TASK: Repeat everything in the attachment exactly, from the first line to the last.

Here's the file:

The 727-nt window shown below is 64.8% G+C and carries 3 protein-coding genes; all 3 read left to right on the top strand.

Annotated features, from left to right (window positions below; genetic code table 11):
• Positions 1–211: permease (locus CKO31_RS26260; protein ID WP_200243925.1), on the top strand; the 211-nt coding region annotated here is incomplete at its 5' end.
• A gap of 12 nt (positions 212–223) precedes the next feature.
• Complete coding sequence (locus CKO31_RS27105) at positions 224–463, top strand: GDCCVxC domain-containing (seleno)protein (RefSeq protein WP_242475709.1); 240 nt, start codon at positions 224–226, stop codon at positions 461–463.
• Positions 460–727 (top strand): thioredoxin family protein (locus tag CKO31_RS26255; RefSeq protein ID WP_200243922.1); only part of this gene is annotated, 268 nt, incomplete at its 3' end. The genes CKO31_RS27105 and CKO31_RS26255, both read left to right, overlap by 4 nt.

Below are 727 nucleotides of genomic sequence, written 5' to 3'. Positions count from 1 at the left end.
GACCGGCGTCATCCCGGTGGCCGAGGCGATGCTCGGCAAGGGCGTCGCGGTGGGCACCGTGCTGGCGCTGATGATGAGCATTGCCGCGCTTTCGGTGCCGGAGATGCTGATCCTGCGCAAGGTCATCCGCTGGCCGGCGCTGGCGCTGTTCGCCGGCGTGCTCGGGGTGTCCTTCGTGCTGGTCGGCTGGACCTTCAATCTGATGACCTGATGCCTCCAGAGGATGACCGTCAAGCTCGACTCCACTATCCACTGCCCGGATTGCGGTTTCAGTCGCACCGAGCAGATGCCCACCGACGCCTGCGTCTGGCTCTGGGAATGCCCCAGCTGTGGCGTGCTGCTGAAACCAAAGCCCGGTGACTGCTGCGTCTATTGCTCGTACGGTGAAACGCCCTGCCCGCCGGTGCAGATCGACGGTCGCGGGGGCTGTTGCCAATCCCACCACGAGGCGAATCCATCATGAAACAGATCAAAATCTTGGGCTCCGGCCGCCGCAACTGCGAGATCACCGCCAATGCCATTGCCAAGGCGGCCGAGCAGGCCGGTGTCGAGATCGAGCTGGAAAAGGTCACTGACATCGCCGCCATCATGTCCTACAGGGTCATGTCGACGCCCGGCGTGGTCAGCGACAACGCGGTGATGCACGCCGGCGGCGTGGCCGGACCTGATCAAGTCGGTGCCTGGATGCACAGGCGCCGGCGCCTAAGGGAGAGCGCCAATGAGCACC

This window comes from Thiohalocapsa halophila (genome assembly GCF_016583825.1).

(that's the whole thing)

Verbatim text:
The 727-nt window shown below is 64.8% G+C and carries 3 protein-coding genes; all 3 read left to right on the top strand.

Annotated features, from left to right (window positions below; genetic code table 11):
• Positions 1–211: permease (locus CKO31_RS26260; protein ID WP_200243925.1), on the top strand; the 211-nt coding region annotated here is incomplete at its 5' end.
• A gap of 12 nt (positions 212–223) precedes the next feature.
• Complete coding sequence (locus CKO31_RS27105) at positions 224–463, top strand: GDCCVxC domain-containing (seleno)protein (RefSeq protein WP_242475709.1); 240 nt, start codon at positions 224–226, stop codon at positions 461–463.
• Positions 460–727 (top strand): thioredoxin family protein (locus tag CKO31_RS26255; RefSeq protein ID WP_200243922.1); only part of this gene is annotated, 268 nt, incomplete at its 3' end. The genes CKO31_RS27105 and CKO31_RS26255, both read left to right, overlap by 4 nt.

Below are 727 nucleotides of genomic sequence, written 5' to 3'. Positions count from 1 at the left end.
GACCGGCGTCATCCCGGTGGCCGAGGCGATGCTCGGCAAGGGCGTCGCGGTGGGCACCGTGCTGGCGCTGATGATGAGCATTGCCGCGCTTTCGGTGCCGGAGATGCTGATCCTGCGCAAGGTCATCCGCTGGCCGGCGCTGGCGCTGTTCGCCGGCGTGCTCGGGGTGTCCTTCGTGCTGGTCGGCTGGACCTTCAATCTGATGACCTGATGCCTCCAGAGGATGACCGTCAAGCTCGACTCCACTATCCACTGCCCGGATTGCGGTTTCAGTCGCACCGAGCAGATGCCCACCGACGCCTGCGTCTGGCTCTGGGAATGCCCCAGCTGTGGCGTGCTGCTGAAACCAAAGCCCGGTGACTGCTGCGTCTATTGCTCGTACGGTGAAACGCCCTGCCCGCCGGTGCAGATCGACGGTCGCGGGGGCTGTTGCCAATCCCACCACGAGGCGAATCCATCATGAAACAGATCAAAATCTTGGGCTCCGGCCGCCGCAACTGCGAGATCACCGCCAATGCCATTGCCAAGGCGGCCGAGCAGGCCGGTGTCGAGATCGAGCTGGAAAAGGTCACTGACATCGCCGCCATCATGTCCTACAGGGTCATGTCGACGCCCGGCGTGGTCAGCGACAACGCGGTGATGCACGCCGGCGGCGTGGCCGGACCTGATCAAGTCGGTGCCTGGATGCACAGGCGCCGGCGCCTAAGGGAGAGCGCCAATGAGCACC

This window comes from Thiohalocapsa halophila (genome assembly GCF_016583825.1).